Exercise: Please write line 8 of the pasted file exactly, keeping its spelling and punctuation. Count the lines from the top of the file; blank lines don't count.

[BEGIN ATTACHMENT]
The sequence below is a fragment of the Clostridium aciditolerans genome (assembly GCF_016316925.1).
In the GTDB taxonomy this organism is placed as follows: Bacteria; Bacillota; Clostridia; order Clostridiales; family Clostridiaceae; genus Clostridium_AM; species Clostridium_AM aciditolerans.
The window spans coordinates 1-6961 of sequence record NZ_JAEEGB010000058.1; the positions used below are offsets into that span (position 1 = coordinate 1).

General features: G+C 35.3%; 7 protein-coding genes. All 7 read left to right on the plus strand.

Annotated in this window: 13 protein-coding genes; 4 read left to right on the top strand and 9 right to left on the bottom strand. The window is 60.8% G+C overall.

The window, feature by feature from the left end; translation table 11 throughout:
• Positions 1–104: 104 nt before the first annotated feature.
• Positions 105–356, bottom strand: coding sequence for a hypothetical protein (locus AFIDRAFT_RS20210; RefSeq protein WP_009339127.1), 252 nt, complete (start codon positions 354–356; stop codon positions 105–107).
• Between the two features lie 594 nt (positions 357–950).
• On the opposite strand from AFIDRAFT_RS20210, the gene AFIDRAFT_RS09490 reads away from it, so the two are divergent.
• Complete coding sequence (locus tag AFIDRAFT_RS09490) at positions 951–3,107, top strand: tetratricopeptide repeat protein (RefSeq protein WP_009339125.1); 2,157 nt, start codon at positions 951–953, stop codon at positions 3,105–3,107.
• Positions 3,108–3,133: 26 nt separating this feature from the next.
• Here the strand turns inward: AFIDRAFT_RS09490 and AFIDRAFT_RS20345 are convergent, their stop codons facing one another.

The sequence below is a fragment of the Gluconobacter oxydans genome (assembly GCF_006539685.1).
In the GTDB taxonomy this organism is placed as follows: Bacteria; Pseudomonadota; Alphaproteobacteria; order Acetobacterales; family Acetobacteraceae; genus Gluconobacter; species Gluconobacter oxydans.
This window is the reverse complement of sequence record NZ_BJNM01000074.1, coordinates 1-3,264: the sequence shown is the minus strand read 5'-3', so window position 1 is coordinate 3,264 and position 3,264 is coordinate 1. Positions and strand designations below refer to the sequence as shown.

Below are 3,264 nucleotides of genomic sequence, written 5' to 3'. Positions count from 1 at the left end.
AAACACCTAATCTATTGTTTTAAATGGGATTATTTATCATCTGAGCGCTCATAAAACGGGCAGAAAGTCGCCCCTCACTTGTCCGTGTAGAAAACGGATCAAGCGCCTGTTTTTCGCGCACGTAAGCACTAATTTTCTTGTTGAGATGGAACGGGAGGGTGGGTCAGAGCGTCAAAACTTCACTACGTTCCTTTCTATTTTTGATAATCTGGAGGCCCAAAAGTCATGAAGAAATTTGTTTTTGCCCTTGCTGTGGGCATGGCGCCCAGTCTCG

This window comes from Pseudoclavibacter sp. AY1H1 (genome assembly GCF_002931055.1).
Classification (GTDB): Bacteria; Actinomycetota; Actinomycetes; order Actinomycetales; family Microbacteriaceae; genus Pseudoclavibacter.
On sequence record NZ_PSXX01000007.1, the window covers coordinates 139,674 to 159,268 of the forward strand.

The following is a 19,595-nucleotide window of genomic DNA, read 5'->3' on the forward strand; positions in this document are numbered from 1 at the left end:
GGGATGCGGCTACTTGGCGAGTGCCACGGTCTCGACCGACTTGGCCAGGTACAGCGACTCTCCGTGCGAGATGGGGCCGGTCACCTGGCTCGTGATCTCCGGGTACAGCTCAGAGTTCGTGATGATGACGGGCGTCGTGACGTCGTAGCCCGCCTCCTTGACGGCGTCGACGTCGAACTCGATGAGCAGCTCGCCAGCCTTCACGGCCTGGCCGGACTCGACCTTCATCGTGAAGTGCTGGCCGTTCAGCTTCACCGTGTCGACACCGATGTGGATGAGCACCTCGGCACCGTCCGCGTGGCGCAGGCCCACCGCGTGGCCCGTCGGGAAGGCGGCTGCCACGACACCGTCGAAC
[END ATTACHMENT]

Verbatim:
• Positions 105–356, bottom strand: coding sequence for a hypothetical protein (locus AFIDRAFT_RS20210; RefSeq protein WP_009339127.1), 252 nt, complete (start codon positions 354–356; stop codon positions 105–107).